Edited Press Release
Santa Anita Park has announced five finalists for the 2017 Santa Anita George Woolf Memorial Jockey Award, with the winner to be announced in February following a vote of jockeys nationwide.
Veteran jockeys Kerwin Clark, Stewart Elliott, Julien Leparoux, Glen Murphy and Scott Stevens are the finalists for the prestigious trophy that has been presented annually by Santa Anita since 1950.
One of the most coveted awards in all of racing, the Woolf Award, which can only be won once, is presented to a different jockey each year and it recognizes those riders whose careers and personal character earn esteem for the individual and the sport of Thoroughbred racing. The trophy is a replica of the life-sized statue of legendary jockey George Woolf, which adorns Santa Anita’s Paddock Gardens area.
Woolf, who died following a spill on Santa Anita’s Club House turn on January 3, 1946, was regarded as one of the top big-money riders of his era. Known affectionately as “The Iceman,” he was revered by his colleagues, members of the media and fans across America as a fierce competitor and consummate professional who was at his best when the stakes were high.
The 2017 Woolf ballot, which will be distributed to active jockeys across the country, features five highly regarded riders who have plied their trade with honor and distinction.
A Louisiana native who catapulted to national fame by winning the 2015 Kentucky Oaks at the age of 56, Kerwin Clark has long been respected by fans, horsemen and his fellow jockeys as a rock-solid rider who has conducted himself with a quiet distinction for more than 40 years.
The son of a jockey who started at bush tracks in his native Louisiana, Kerwin Clark rode his first winner at Fairgrounds in New Orleans on January 3, 1976. When asked about his Oaks victory, which came some 39 years later, he simply responded, “Best day of my life.”
Through December 2, Clark has 2,997 career wins.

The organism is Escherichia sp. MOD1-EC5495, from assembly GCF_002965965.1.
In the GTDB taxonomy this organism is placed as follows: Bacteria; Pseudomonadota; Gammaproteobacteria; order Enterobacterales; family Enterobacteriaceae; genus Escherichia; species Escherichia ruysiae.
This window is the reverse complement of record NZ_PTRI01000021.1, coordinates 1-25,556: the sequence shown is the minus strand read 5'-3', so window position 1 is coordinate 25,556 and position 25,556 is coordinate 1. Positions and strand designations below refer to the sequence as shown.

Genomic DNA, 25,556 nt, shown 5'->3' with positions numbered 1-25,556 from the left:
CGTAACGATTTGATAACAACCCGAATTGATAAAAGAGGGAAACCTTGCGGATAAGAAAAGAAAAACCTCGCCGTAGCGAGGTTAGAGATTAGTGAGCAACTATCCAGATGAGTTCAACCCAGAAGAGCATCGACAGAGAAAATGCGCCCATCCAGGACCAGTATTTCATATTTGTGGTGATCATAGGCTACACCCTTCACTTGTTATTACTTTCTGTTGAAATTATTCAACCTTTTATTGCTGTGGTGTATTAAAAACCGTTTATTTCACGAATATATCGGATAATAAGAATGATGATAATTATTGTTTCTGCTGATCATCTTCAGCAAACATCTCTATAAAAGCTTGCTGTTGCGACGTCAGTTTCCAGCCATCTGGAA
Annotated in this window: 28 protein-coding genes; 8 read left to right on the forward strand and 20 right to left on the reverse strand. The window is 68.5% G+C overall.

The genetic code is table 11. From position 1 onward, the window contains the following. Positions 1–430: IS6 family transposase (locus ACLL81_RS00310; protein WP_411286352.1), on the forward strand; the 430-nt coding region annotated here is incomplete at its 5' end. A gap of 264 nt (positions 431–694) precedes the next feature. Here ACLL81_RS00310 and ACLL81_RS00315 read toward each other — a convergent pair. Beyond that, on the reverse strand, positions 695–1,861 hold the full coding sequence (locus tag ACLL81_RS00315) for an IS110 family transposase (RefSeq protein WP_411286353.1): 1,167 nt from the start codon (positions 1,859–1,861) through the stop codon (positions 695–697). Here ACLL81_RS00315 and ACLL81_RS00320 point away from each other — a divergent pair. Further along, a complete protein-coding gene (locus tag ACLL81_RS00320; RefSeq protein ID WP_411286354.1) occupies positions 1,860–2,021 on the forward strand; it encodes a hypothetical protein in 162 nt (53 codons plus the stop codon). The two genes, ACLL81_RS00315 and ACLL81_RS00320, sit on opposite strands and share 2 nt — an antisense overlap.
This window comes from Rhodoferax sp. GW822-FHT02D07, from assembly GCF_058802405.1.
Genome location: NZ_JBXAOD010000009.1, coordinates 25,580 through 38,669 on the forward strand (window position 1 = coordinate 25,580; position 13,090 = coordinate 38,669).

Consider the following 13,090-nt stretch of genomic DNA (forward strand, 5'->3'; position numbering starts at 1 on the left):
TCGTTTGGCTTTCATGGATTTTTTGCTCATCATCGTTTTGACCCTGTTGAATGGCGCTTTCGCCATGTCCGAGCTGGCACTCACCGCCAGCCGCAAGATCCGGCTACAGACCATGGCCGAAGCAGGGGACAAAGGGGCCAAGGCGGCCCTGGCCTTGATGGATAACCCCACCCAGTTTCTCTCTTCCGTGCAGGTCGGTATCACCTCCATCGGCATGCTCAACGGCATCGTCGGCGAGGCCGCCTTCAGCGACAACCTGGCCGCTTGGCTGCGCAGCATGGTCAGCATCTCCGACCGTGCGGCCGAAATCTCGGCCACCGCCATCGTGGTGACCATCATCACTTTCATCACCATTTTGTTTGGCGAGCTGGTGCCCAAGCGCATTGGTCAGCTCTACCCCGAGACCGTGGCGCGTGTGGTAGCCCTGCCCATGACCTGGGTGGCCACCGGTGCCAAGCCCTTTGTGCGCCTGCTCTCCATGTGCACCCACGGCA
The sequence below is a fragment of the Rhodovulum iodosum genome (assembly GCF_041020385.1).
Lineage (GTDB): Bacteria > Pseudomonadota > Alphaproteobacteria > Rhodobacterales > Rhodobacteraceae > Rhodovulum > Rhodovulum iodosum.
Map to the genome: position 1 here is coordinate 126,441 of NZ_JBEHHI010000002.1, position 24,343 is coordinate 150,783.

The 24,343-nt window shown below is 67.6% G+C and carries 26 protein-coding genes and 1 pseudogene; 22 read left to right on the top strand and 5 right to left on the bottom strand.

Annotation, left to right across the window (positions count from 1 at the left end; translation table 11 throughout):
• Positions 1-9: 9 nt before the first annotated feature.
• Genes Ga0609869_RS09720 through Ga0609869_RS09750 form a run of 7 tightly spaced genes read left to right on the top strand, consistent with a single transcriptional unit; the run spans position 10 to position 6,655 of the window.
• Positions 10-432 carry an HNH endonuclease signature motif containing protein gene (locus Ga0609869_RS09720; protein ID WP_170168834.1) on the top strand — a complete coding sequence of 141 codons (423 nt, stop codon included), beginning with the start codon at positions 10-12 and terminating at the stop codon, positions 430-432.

Born in Toronto, Canada and best known for his Kentucky Derby and Preakness victories aboard Smarty Jones in 2004, Stewart Elliott shows no signs of slowing down at age 51. Through December 2, Elliott has amassed 4,707 wins. Regarded as a strong finisher who is also an outstanding judge of pace, Elliott shifted his tack on a full-time basis to Southern California in 2015 and has quickly established himself as one of the circuit’s top riders.
The son of a jockey-turned trainer, French-born Julien Leparoux is a 10-time leading rider at Keeneland and is regarded as one of America’s elite young riders at age 33. Known as a “finesse” rider who enjoys tremendous success on turf, Leparoux, in a 2012 interview, said “I just try not to fight so much with my horses. I try to be gentle around their mouths.”
Married to the late trainer Mike Mitchell’s daughter, Shea, Leparoux ranked 12th nationally by money-won last year and appears poised for superstardom at this stage of his career. A winner of seven Breeders’ Cup races, his most recent BC triumph came at Santa Anita on November 5, when he won the Juvenile with trainer Mark Casse’s Classic Empire. Through December 2, Leparoux had won 2,329 career races.
An iconic figure at Sunland Park near El Paso, Glen Murphy broke his maiden at Sunland on October 28, 1984, and he notched his 3,000th career victory at Zia Park on December 18, 2015. Sidelined due to a fractured pelvis incurred in a paddock mishap in February 2015, he rebounded quickly and enjoyed a fine year.
A model of consistency, Murphy, 50, who is a graduate of Coronado High School in El Paso, has been among the nation’s top 100 jockeys by money-won every year since 2012. Through December 2, he has 3,047 career wins.
Long active in the support of his fellow riders, Scott Stevens has overcome life-threatening injuries to become one of America’s most highly respected jockeys in every respect. A member of the Canterbury Park and Idaho Racing Halls of Fame, Stevens is now within striking distance of 5,000 career wins, as he has amassed 4,616 victories through December 2.
At age 55, Stevens is currently based in Phoenix, Arizona, and he’s showing no signs of slowing down at Turf Paradise, as he booted home 118 winners over the 2015-16 meeting, good for his eighth “Turf” riding title.
The older brother of Hall of Fame jockey Gary, Scott Stevens broke his maiden on May 30, 1976, at Le Bois Park in Boise, Idaho.
For more information on the Santa Anita George Woolf Memorial Jockey Award, please visit santaanita.com.